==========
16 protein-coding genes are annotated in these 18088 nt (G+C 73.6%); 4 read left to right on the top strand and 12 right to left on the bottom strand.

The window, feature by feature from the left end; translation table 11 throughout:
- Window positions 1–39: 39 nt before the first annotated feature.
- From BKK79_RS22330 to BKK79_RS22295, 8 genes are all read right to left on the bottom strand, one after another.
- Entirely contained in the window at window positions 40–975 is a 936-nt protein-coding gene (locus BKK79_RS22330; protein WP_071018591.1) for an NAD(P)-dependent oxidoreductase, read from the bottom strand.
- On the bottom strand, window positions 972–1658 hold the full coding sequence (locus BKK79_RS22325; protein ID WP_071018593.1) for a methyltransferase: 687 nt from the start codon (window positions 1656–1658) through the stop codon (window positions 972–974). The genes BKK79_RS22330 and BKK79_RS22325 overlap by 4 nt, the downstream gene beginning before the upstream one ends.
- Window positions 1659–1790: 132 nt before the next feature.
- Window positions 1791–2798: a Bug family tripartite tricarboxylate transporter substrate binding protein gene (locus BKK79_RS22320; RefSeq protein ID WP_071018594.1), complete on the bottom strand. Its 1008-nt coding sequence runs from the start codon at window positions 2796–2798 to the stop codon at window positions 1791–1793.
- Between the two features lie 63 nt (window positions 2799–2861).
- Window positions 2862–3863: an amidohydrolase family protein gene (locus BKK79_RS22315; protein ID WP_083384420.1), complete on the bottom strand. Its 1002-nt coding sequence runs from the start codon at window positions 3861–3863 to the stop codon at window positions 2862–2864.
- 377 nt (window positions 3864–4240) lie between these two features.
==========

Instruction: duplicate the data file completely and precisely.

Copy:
16 protein-coding genes are annotated in these 18088 nt (G+C 73.6%); 4 read left to right on the top strand and 12 right to left on the bottom strand.

The window, feature by feature from the left end; translation table 11 throughout:
- Window positions 1–39: 39 nt before the first annotated feature.
- From BKK79_RS22330 to BKK79_RS22295, 8 genes are all read right to left on the bottom strand, one after another.
- Entirely contained in the window at window positions 40–975 is a 936-nt protein-coding gene (locus BKK79_RS22330; protein WP_071018591.1) for an NAD(P)-dependent oxidoreductase, read from the bottom strand.
- On the bottom strand, window positions 972–1658 hold the full coding sequence (locus BKK79_RS22325; protein ID WP_071018593.1) for a methyltransferase: 687 nt from the start codon (window positions 1656–1658) through the stop codon (window positions 972–974). The genes BKK79_RS22330 and BKK79_RS22325 overlap by 4 nt, the downstream gene beginning before the upstream one ends.
- Window positions 1659–1790: 132 nt before the next feature.
- Window positions 1791–2798: a Bug family tripartite tricarboxylate transporter substrate binding protein gene (locus BKK79_RS22320; RefSeq protein ID WP_071018594.1), complete on the bottom strand. Its 1008-nt coding sequence runs from the start codon at window positions 2796–2798 to the stop codon at window positions 1791–1793.
- Between the two features lie 63 nt (window positions 2799–2861).
- Window positions 2862–3863: an amidohydrolase family protein gene (locus BKK79_RS22315; protein ID WP_083384420.1), complete on the bottom strand. Its 1002-nt coding sequence runs from the start codon at window positions 3861–3863 to the stop codon at window positions 2862–2864.
- 377 nt (window positions 3864–4240) lie between these two features.